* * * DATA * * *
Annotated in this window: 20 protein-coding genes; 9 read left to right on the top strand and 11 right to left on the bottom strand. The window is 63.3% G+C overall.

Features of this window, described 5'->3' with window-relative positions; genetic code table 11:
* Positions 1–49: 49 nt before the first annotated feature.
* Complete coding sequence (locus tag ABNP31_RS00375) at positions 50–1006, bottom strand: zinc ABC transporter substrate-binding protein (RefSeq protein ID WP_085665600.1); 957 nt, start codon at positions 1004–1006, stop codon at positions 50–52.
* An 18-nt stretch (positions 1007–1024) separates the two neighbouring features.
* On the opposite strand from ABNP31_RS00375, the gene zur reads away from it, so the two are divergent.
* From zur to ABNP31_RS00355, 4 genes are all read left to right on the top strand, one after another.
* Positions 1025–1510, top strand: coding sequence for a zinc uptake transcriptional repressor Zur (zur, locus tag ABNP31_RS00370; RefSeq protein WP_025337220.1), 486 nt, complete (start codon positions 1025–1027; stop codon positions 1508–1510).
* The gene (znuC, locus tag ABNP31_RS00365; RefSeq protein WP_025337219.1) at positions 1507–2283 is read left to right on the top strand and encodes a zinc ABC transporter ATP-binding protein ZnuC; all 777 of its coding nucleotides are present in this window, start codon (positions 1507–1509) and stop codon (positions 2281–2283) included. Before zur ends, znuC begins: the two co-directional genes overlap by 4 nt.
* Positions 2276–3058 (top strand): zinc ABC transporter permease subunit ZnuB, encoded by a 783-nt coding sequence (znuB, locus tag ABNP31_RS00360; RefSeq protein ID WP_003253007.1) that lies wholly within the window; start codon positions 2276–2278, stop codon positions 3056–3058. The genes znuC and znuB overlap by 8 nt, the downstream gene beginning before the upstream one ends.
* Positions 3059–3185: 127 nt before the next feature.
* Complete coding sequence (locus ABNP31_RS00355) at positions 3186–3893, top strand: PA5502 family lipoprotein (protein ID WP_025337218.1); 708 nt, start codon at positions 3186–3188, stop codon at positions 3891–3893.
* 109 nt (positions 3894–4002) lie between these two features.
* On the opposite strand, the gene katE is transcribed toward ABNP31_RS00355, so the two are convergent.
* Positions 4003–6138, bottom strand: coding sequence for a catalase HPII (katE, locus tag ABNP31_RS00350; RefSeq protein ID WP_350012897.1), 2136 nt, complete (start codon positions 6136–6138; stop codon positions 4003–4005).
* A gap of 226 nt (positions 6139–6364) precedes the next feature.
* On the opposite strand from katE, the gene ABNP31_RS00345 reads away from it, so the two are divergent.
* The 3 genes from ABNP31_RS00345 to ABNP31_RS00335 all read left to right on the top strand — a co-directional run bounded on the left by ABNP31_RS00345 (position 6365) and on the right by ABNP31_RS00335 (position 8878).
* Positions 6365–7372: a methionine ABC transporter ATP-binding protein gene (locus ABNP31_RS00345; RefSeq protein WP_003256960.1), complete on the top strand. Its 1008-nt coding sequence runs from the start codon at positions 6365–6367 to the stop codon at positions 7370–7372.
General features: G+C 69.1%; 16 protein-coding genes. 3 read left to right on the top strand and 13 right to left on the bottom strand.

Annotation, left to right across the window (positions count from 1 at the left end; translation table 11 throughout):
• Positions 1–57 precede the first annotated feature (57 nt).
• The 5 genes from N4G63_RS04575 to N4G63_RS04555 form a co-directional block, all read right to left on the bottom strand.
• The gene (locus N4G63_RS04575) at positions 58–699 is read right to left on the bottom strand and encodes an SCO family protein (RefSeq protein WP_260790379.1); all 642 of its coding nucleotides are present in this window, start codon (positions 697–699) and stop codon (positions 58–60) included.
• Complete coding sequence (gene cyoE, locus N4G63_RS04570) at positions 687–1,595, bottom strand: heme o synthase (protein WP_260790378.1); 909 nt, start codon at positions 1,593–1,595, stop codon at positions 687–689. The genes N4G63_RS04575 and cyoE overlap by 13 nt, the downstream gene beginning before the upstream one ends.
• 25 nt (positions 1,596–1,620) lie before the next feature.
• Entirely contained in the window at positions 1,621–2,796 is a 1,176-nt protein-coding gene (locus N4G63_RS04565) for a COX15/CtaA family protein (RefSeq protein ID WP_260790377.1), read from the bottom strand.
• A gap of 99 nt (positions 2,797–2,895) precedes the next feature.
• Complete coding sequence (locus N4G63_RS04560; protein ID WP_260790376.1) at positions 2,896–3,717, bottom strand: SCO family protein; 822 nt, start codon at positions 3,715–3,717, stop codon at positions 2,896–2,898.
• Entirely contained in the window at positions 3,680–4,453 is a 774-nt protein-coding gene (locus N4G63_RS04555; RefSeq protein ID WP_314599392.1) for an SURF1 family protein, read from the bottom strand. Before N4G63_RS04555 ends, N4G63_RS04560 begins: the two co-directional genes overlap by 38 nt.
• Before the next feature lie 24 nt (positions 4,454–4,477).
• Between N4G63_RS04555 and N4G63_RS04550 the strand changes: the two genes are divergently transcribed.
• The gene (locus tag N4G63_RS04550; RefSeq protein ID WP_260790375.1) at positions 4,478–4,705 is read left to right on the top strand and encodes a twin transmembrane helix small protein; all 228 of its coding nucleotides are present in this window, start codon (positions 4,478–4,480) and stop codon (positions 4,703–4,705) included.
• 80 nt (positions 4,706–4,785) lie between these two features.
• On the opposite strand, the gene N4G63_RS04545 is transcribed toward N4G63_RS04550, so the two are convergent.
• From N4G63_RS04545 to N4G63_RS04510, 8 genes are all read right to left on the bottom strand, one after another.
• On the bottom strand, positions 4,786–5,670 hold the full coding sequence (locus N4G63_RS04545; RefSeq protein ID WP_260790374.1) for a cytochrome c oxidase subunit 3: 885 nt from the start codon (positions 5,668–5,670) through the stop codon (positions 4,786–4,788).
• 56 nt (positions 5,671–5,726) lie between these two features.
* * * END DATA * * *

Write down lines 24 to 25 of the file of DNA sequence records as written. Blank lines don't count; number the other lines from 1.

• The gene (locus N4G63_RS04575) at positions 58–699 is read right to left on the bottom strand and encodes an SCO family protein (RefSeq protein WP_260790379.1); all 642 of its coding nucleotides are present in this window, start codon (positions 697–699) and stop codon (positions 58–60) included.
• Complete coding sequence (gene cyoE, locus N4G63_RS04570) at positions 687–1,595, bottom strand: heme o synthase (protein WP_260790378.1); 909 nt, start codon at positions 1,593–1,595, stop codon at positions 687–689. The genes N4G63_RS04575 and cyoE overlap by 13 nt, the downstream gene beginning before the upstream one ends.